Previous 2017-18 honorees:
September 28: Minh Le, Portage Central soccer - Read
September 21: Olivia Theis, Lansing Catholic cross country - Read
September 14: Maddy Chinn, Pontiac Notre Dame Prep volleyball - Read

PHOTOS: (Top) Munising's Marissa Ackerman returns a volley during a match against Gwinn this season. (Middle) Ackerman connects during her run to the No. 1 singles title at the Great Northern Conference tournament. (Photos by the Marquette Mining Journal.)

Team of the Month: Negaunee Girls Tennis

By Geoff Kimmerly senior editor

October 21, 2022

The Negaunee girls tennis team’s Upper Peninsula Division 1 Finals championship won Sept. 28 was its seventh over the last 10 seasons, to go with runner-up finishes the three seasons the Miners didn’t win it all during that time. 

So when coach Kyle Saari says this year’s team stands out among them, that’s actually saying quite a lot.

And what all of it says about his program is pretty defining as well.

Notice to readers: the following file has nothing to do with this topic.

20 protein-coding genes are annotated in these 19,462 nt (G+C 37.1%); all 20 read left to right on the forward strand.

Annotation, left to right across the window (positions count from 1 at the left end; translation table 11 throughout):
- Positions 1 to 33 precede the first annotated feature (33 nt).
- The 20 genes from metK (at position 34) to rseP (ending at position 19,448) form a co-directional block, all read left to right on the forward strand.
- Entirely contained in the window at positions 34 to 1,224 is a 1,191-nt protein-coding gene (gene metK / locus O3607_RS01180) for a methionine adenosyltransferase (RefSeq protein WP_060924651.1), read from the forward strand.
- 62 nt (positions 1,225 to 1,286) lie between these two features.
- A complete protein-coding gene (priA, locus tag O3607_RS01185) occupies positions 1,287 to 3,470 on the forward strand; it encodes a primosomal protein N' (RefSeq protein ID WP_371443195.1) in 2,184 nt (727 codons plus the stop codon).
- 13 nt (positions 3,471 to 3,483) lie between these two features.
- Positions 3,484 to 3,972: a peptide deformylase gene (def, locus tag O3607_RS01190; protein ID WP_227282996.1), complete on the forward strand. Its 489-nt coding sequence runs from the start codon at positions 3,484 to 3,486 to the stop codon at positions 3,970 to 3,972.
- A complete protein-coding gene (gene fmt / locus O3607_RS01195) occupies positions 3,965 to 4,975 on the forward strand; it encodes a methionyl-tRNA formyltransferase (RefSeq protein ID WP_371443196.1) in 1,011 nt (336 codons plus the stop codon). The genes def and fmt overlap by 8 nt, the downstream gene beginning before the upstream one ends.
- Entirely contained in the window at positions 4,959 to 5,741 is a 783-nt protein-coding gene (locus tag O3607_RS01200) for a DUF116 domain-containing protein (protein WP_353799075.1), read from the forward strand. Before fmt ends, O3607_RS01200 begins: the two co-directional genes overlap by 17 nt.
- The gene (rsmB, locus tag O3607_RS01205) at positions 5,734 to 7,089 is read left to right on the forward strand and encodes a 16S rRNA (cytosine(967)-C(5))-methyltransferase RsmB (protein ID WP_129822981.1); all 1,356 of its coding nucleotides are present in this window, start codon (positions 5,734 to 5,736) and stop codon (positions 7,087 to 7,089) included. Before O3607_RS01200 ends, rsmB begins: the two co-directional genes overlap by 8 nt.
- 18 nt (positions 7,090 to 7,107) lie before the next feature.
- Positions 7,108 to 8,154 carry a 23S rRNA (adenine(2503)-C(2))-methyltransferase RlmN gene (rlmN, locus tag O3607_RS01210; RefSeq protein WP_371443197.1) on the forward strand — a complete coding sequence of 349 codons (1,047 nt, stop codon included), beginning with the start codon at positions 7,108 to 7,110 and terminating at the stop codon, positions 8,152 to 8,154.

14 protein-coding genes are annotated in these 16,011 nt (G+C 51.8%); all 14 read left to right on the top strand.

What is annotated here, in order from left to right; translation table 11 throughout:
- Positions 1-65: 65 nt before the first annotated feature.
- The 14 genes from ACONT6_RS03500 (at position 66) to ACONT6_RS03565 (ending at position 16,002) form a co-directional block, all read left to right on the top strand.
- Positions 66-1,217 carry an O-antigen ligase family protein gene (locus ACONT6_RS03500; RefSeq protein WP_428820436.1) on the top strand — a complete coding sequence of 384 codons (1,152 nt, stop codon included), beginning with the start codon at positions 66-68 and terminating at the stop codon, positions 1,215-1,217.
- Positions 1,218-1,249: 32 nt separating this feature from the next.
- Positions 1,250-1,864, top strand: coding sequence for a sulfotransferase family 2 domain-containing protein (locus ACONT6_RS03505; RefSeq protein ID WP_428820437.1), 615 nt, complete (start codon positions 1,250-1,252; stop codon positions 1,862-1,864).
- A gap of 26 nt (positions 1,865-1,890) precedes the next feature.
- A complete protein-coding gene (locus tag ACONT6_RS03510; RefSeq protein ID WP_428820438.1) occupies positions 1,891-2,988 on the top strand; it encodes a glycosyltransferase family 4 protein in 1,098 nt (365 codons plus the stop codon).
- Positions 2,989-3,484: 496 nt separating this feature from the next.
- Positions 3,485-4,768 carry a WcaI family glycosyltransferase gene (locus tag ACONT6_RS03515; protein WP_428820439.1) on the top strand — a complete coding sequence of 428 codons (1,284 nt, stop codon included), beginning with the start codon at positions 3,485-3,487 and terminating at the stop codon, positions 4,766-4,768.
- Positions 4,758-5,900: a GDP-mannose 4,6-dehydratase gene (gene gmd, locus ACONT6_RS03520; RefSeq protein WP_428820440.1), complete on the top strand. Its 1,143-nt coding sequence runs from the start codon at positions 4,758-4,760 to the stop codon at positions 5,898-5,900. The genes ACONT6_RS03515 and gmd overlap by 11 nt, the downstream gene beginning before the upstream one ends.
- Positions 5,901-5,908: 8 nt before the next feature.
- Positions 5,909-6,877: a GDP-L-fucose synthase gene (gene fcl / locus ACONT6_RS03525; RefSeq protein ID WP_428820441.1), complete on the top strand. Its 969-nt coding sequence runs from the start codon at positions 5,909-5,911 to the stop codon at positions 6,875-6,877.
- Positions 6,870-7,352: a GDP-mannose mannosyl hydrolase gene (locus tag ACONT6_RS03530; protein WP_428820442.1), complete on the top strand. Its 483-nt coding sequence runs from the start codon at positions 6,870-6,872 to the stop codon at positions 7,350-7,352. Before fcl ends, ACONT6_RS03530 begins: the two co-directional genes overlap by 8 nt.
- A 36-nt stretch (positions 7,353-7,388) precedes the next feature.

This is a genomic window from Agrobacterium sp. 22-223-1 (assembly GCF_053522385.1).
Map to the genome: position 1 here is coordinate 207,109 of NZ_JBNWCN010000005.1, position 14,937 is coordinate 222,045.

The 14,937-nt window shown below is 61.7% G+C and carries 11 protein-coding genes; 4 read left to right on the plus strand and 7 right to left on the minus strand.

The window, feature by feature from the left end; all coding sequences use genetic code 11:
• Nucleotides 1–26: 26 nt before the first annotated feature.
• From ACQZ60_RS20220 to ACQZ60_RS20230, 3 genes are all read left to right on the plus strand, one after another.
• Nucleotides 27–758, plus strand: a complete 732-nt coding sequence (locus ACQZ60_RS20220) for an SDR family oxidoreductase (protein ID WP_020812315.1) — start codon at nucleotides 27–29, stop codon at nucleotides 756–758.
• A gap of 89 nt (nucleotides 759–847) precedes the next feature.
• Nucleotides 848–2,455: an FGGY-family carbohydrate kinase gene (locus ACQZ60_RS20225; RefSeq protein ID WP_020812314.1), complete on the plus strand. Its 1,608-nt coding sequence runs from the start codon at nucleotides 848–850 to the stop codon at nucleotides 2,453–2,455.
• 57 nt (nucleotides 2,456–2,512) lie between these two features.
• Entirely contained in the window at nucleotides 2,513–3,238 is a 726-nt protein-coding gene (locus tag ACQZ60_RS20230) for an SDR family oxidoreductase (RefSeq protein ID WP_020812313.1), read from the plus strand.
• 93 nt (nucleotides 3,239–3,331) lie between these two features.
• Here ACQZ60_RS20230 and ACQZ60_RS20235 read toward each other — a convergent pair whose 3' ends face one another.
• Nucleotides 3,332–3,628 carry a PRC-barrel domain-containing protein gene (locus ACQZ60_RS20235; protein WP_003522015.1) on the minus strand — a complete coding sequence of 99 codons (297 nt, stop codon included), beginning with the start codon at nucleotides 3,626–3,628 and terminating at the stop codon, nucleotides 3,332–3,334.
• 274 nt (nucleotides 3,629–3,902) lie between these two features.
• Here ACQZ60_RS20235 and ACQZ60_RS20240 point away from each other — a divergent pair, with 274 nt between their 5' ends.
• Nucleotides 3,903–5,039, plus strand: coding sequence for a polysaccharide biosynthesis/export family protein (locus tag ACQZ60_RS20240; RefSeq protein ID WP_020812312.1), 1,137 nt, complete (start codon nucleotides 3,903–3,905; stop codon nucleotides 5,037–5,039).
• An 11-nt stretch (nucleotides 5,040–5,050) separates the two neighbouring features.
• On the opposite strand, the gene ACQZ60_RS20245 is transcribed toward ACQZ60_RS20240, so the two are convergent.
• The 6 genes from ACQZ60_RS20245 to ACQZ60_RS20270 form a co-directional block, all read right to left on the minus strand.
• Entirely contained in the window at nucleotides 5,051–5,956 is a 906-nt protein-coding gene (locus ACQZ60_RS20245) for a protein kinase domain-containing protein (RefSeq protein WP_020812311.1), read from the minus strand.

Negaunee is the fifth-biggest tennis school in the Upper Peninsula, but with an enrollment count of 414 has about 700 fewer students than Marquette and even about 235 fewer than the second-biggest tennis school, Escanaba.

And yet, the program may be on its way to getting even stronger coming off this season’s championship, won with 19 points and flight championships at Nos. 3 and 4 singles and Nos. 2 and 3 doubles and earning Negaunee tennis the MHSAA/Applebee’s “Team of the Month” honor for September. 

“We’ve been fortunate, really beyond the (last) decade, to just get solid groups of athletes out that want to compete. I think what happened, on the girls side anyway, is when we won our first Division 1 title in 2012, the next group that comes in wants to leave their mark and wants to do a little more,” Saari said. “When you have a solid group of leaders throughout the course of the last decade, it’s contagious with the freshmen and even trickles down to the middle school too.”